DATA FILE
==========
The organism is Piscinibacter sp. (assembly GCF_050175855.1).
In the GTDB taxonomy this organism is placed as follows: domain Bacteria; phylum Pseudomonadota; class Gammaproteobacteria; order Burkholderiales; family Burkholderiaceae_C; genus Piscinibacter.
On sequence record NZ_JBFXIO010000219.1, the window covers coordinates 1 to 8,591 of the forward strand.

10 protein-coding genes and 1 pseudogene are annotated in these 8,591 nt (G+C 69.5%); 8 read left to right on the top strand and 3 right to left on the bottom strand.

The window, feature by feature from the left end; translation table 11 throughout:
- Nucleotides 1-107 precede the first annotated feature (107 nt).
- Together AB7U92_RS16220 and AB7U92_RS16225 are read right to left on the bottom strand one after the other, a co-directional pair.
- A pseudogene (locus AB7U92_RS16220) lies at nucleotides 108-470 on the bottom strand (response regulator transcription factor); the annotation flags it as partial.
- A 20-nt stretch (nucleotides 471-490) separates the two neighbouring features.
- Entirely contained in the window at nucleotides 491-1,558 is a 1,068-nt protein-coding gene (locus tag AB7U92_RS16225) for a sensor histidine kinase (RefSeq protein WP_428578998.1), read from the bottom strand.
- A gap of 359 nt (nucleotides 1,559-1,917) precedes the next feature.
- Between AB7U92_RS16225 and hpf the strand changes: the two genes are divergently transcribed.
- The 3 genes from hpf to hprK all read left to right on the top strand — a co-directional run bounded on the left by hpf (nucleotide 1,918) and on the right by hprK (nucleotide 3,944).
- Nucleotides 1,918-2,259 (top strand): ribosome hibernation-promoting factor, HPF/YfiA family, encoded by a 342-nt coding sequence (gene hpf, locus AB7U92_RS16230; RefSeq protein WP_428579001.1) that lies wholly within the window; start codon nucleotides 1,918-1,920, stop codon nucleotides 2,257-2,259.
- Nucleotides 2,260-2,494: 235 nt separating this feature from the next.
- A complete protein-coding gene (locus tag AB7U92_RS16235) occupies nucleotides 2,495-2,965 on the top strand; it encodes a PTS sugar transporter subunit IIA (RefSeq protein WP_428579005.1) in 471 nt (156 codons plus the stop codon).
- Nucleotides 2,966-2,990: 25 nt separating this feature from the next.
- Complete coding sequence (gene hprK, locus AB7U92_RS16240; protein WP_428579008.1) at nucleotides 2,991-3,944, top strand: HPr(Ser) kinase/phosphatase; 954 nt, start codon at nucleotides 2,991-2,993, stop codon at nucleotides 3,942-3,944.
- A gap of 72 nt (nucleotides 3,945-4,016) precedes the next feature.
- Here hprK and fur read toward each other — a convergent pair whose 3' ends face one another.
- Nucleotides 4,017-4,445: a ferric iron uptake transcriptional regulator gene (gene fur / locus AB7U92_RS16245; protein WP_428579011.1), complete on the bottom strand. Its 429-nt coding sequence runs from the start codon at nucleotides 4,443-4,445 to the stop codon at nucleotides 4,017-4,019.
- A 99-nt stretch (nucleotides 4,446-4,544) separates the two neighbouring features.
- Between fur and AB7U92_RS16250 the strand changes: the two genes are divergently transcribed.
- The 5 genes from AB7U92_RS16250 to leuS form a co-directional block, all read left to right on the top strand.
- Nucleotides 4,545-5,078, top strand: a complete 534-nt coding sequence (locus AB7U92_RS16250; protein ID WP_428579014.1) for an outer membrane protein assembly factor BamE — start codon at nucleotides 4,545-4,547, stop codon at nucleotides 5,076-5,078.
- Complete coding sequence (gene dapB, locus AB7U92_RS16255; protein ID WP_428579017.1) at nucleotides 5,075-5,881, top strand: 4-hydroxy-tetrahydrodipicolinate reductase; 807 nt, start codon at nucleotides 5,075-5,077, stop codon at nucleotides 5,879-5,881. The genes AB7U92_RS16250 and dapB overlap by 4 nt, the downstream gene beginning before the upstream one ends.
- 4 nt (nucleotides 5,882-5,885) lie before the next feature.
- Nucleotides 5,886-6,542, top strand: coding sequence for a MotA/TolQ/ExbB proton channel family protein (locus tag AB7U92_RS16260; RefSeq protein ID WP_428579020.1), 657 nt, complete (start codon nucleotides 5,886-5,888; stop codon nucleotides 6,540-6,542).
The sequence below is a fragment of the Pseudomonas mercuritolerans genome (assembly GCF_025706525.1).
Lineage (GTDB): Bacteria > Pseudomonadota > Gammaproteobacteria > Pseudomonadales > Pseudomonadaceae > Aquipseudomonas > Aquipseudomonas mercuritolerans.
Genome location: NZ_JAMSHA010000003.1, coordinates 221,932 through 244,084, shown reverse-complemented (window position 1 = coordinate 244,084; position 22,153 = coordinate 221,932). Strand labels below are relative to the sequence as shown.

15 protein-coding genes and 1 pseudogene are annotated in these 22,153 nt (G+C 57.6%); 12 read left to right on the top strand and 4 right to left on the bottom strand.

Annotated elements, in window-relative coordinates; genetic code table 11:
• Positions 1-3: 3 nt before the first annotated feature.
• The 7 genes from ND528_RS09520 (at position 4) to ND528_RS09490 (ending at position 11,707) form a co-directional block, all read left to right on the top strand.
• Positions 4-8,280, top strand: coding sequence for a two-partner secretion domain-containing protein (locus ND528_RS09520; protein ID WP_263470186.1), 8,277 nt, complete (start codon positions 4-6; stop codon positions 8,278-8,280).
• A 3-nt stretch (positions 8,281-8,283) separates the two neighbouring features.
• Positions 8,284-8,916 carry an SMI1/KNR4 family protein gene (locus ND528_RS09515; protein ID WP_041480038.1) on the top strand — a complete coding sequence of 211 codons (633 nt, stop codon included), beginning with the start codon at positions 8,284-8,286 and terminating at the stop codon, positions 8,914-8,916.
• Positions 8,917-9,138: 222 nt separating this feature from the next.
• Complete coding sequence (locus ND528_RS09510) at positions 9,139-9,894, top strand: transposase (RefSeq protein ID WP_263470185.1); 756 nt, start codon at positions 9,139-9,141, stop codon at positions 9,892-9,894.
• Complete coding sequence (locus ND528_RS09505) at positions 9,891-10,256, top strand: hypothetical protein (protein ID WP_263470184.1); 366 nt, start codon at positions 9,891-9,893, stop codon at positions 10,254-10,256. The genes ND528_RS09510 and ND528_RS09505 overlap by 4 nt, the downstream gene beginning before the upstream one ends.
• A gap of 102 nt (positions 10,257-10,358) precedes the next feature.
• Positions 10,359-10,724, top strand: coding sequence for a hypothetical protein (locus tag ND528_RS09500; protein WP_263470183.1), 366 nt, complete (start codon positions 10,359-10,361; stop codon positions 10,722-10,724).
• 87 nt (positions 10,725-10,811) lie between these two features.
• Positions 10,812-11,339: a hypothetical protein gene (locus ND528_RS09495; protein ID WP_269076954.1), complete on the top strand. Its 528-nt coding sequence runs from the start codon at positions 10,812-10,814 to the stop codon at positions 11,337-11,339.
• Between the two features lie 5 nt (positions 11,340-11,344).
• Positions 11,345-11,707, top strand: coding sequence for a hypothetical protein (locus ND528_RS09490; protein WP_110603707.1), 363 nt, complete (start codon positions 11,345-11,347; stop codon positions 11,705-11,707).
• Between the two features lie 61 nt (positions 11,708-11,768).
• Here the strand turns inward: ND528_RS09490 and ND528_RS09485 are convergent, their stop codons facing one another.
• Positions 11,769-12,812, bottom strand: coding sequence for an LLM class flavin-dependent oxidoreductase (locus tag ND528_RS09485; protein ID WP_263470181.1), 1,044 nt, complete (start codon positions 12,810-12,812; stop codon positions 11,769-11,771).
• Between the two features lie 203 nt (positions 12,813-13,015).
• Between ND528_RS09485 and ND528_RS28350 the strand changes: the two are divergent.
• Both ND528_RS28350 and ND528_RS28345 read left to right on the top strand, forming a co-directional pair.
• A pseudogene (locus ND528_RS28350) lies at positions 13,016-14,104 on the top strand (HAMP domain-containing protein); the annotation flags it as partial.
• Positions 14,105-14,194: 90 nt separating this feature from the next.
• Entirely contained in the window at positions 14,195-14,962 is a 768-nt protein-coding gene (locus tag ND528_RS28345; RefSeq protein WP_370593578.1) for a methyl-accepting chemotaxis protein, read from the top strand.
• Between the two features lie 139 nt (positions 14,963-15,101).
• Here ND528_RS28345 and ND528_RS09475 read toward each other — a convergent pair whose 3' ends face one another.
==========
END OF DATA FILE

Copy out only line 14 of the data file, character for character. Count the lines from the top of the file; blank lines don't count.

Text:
- Nucleotides 1,918-2,259 (top strand): ribosome hibernation-promoting factor, HPF/YfiA family, encoded by a 342-nt coding sequence (gene hpf, locus AB7U92_RS16230; RefSeq protein WP_428579001.1) that lies wholly within the window; start codon nucleotides 1,918-1,920, stop codon nucleotides 2,257-2,259.